The exhibits at the Rock Hall show history as it happened, through the guitars, notebooks, stage costumes, and other artifacts on display. Singer Charlie Daniels (famous for his song, The Devil Went Down to Georgia) has his hat (c. 1980, top left) on display here, which is from the collection of the Country Music Hall of Fame. Bruce Springsteen has his red ball cap plus his jeans and t-shirt that he wore on the cover of his album, Born in the U.S.A., June 1984, from Columbia Records.

Rock n roll and the political establishment collided head-on at the Parents Music Resource Center hearings in 1985 in Washington DC, led by Tipper Gore, who was a rock n roll drummer herself. The former Second Lady of the United States led an effort to have rock albums labeled for their content similar to motion pictures. The music industry called it censorship, but Gore’s labeling efforts prevailed. Ms. Gore stated at the time that she was not about censorship but about “consumer information in the marketplace."

The Village People got their start in Greenwich Village in New York City in 1977. The line-up of guys in the group has changed over the years but the message is still the same: diversity and inclusivity and gay rights. The Village People peaked in popularity 1979, but are still performing. The costumes depicted here are from the 1990's.

The woman known as Queen Latifah first rallied her feminist Grrrl Power in 1989 with her hit single Ladies First from Tommy Boy Records. The actress, songwriter, rapper, tv producer, and self-described momma’s girl is also known as Dana Owen from New Jersey. (Latifah is an Arabic word meaning delicate and kind.) Fun fact: she is called a contralto voice in the music world.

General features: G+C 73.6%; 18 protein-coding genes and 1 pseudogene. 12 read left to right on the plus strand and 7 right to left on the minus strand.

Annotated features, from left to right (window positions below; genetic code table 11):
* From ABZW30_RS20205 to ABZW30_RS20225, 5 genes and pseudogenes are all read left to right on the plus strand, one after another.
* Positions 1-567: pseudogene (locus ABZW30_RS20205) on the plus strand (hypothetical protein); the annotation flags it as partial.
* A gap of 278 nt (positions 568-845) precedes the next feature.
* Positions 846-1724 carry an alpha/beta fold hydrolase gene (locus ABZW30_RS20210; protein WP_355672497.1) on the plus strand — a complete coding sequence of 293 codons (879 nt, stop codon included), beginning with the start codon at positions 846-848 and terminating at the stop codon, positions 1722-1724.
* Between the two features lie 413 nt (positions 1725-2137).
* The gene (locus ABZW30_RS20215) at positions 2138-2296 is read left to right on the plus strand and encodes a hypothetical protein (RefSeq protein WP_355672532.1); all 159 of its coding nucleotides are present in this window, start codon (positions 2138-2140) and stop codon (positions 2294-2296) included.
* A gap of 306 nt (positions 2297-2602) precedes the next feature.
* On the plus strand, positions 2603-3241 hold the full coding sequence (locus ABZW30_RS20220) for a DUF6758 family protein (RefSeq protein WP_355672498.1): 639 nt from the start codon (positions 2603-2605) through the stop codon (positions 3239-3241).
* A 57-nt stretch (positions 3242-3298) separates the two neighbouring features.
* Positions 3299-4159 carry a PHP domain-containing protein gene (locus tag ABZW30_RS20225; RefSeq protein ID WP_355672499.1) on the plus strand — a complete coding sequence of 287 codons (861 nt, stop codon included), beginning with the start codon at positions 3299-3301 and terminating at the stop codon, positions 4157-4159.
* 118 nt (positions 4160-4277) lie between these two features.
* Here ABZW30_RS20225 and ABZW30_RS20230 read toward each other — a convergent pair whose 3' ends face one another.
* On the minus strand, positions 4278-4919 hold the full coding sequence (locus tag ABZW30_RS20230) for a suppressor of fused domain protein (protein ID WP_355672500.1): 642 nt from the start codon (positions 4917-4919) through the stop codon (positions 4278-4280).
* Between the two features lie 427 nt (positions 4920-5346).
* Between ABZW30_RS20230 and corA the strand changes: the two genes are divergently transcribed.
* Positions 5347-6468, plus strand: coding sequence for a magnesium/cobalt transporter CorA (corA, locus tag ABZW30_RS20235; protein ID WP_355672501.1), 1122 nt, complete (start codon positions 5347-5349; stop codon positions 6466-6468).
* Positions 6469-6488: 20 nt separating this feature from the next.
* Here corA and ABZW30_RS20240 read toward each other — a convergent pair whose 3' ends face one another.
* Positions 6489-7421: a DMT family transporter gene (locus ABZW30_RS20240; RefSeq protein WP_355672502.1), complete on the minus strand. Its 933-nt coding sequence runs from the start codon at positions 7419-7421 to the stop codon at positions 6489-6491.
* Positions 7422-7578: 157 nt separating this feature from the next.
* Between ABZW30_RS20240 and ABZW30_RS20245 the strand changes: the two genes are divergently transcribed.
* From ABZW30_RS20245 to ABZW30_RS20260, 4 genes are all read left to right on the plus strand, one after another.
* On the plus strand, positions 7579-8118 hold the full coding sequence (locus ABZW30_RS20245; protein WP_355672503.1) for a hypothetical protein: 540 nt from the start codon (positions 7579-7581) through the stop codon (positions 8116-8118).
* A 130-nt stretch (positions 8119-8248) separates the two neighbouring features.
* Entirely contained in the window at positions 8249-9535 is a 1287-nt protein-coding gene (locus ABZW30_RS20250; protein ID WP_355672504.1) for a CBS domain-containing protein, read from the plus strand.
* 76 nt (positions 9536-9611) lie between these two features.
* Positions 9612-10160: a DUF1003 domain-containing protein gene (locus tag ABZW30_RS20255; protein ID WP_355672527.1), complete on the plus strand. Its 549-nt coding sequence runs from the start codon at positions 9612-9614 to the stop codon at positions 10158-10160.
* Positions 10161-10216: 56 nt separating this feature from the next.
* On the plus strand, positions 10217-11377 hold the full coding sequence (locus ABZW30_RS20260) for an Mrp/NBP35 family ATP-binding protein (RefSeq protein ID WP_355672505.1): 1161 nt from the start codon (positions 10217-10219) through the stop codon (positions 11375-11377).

Helen Reddy’s song I Am Woman Hear Me Roar is the anthem of Second Wave Feminism. Another song popular during that time was Canadian singer-songwriter Joni Mitchell’s Woman of Heart and Mind (1972). Joni Mitchell’s guitar, shown here, is a 1978 Ibanez George Benson GB10 NT.

Chrissie Hynde—of the group the Pretenders—is not going to call herself a feminist. No labels are necessary, she says, because she is going to do what she is going to do. This Akron, Ohio, native has lent her 1960 Fender Telecaster as seen on her 1986 album Get Close to the Rock Hall.

Another awesome axe on display in the Louder Than Words exhibit is the 2004 Schecter Flying W guitar, designed by Al Jourgensen of Ministry. Jourgensen created it to protest the re-election of George W. Bush in 2004. The note says it all, as do the lyrics for American Idiot.

Lady Gaga’s meat dress has this text: Lady Gaga wore this dress at the 2010 MTV Video Music Awards as both a fashion and political statement. . . . The dress was made out of raw meat. “If we don’t stand up for what we believe in and if we don’t fight for our rights,” said Gaga, “pretty soon we’re going to have as much rights as the meat on our bones. And I am not a piece of meat.” After the MTV event, the dress was taken to American Taxidermy in California, where it was chemically treated, placed on a body form to dry and dyed red to match the original color, which had darkened after dehydration.

Where is the Rock Hall headed now? One outspoken punk rock band, from Moscow, Russia, is Pussy Riot, shown here protesting on January 20, 2012, in Red Square. The women, who said they were inspired by large anti-Putin rallies the month before, lit smoke bombs and were arrested and fined. Two of them later served jail time for a similar protest in February 2012 inside the Orthodox Cathedral of Christ the Savior. Judging by this exhibit, the Rock Hall will never stand still, as it keeps the old and is constantly searching for the newest voices at the crossroads of social change and music, where ever they may be.